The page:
Babies at NYU’s Langone Medical Center

ABC News

It was any NICU nurse’s nightmare. A hurricane, a flooded basement, a failed generator: then, terrifyingly, 19 critically ill infants in a hos­pital without power. In one humbling image of the evacuation at New York University’s Langone Medical Center—now ubiquitous—a team of medical professionals rushes a yellow stretcher with a nurse and small baby into an ambulance. Amid the unimaginable panic surrounding her, Margot Con­don—holding him—is a picture of calm.

“Peaceful.” That is how Condon, a 36-year veteran of the neonatal intensive-care unit at NYU, remembers feeling.

As Hurricane Sandy barreled into New York City, send­ing gallons of water into the basement of Langone, the generators failed and with it, the power. When news of an impending evacuation spread, Condon and her team of nurses in the NICU banded together. “We just did what we always do—what nurses do—we took care of the babies. We kept them safe.”

"The positive intention, it was so just...carried us."

Medical students from across the city rushed in with flashlights to illuminate the darkness. Condon says that the feeling of purpose, that they were doing something bigger than themselves, was tangible. “Everyone was just focused on keeping the babies safe, on getting them out in a calm manner—the positive in­tention, it was so strong,” she says. “It just… carried us.”

All sense of time disappeared as the nurses readied the tiny infants for another premature arrival—this time into the wind and spitting rain of the outside world. A tap on the shoulder, “We’re ready to move, Margot… It’s time to go,” and there was no turning back. Save for volunteers’ flashlights, the stairwell was dark. Six doctors and nurses juggled the infant boy’s life-sustaining equip­ment (breathing tube, feeding tube, central line, IV, and heart monitor). “He couldn’t breathe for himself. We had to breathe for him,” Condon explains. “On one level I was probably scared, but I wasn’t feeling it,” she said. “It was a beautiful thing—everyone helping each other. I was calm.” “Stay calm, hold the baby close, watch the stats, make sure the breathing tube is in, watch IV line,” she whispered to herself during her descent down nine dark flights holding the two-pound baby boy—too new for a name—born only eight hours earlier. “It became a mantra that I repeated over and over,” she says. “One step at a time… One step at a time.”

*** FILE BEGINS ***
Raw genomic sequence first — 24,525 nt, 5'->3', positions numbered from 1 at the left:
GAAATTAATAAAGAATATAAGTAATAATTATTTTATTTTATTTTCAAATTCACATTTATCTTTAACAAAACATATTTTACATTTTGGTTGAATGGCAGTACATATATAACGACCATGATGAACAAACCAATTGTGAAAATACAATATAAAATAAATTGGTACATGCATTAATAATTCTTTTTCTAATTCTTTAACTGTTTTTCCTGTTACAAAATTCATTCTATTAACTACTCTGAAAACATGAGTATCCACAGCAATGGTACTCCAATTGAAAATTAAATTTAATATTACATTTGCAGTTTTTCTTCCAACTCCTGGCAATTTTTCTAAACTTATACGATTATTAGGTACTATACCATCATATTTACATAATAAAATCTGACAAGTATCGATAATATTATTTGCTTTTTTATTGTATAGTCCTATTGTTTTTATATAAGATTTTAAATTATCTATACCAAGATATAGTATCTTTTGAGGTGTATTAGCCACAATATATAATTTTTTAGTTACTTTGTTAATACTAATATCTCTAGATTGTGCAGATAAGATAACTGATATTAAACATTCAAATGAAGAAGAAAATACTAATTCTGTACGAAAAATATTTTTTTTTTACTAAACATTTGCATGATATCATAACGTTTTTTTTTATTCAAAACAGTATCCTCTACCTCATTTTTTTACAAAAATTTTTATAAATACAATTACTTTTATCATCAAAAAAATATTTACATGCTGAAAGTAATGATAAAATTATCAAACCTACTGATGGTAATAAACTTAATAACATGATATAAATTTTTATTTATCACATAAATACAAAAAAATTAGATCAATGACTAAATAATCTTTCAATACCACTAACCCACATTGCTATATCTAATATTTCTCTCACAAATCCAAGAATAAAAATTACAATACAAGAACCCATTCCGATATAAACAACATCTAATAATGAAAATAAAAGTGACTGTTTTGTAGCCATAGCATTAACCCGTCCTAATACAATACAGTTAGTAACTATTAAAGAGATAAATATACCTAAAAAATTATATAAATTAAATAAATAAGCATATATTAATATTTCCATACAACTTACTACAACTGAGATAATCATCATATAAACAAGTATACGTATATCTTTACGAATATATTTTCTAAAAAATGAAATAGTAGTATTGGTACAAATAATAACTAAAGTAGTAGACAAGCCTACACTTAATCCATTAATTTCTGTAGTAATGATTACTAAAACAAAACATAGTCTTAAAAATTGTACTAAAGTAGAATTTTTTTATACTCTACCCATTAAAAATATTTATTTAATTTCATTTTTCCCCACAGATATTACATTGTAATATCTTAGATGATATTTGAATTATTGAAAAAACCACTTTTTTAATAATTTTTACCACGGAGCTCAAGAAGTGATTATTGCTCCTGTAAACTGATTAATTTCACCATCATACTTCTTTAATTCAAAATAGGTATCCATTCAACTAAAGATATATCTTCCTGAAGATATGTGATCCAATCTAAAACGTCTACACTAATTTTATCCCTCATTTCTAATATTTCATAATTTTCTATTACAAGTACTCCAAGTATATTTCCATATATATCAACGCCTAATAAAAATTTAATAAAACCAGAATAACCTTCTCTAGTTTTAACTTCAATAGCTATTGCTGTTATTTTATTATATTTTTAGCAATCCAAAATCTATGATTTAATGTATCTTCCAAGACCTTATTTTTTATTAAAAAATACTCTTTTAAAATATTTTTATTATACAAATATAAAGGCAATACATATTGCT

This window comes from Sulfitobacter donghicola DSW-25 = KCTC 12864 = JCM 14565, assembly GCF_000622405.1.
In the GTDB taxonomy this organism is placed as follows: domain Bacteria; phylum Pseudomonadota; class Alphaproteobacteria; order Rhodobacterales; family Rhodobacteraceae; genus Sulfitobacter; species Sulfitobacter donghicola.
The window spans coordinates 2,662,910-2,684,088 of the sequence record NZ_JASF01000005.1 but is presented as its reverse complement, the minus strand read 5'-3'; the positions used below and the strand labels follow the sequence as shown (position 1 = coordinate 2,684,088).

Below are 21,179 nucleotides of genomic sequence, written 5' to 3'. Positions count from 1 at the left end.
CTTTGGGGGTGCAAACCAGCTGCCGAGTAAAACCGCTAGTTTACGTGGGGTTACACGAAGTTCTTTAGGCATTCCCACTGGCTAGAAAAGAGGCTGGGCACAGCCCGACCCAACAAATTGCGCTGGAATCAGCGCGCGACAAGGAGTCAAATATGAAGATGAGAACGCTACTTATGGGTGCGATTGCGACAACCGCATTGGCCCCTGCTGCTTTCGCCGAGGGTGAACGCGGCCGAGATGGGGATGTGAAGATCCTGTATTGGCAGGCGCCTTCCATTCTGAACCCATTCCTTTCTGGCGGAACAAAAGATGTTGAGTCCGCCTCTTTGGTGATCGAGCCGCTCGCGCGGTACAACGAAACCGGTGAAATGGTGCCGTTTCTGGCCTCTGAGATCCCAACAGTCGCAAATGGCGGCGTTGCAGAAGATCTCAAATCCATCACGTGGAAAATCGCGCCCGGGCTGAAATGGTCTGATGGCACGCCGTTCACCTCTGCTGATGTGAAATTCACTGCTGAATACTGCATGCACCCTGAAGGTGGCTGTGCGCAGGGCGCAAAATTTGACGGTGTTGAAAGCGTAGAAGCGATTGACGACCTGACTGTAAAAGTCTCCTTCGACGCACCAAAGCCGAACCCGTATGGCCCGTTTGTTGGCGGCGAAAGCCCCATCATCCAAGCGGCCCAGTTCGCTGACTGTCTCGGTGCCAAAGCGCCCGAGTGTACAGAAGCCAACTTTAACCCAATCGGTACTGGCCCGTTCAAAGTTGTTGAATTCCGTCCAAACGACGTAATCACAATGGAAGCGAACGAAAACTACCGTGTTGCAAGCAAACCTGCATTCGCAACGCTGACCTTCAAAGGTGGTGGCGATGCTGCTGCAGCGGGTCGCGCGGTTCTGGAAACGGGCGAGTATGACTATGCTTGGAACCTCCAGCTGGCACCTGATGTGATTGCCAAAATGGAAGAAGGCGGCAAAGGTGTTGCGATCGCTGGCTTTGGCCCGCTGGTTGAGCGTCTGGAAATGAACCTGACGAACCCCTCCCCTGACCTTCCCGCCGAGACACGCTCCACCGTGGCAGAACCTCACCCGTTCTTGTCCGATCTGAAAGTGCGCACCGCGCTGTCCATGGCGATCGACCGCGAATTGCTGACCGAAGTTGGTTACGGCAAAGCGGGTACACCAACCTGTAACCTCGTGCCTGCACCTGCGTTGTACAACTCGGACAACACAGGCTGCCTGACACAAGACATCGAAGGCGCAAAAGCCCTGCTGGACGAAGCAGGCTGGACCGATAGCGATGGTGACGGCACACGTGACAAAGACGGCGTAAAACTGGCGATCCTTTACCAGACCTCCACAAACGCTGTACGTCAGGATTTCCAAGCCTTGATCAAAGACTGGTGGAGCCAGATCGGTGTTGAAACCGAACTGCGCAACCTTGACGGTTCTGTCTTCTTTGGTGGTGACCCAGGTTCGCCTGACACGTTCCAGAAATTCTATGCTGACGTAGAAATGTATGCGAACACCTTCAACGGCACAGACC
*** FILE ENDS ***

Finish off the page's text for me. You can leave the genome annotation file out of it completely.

After accompanying the baby boy to Mount Sinai Hospital, Condon went home to a powerless apartment, a proud husband, and a glass of Scotch. At 6 a.m. I ask? “Abso­lutely,” she replies.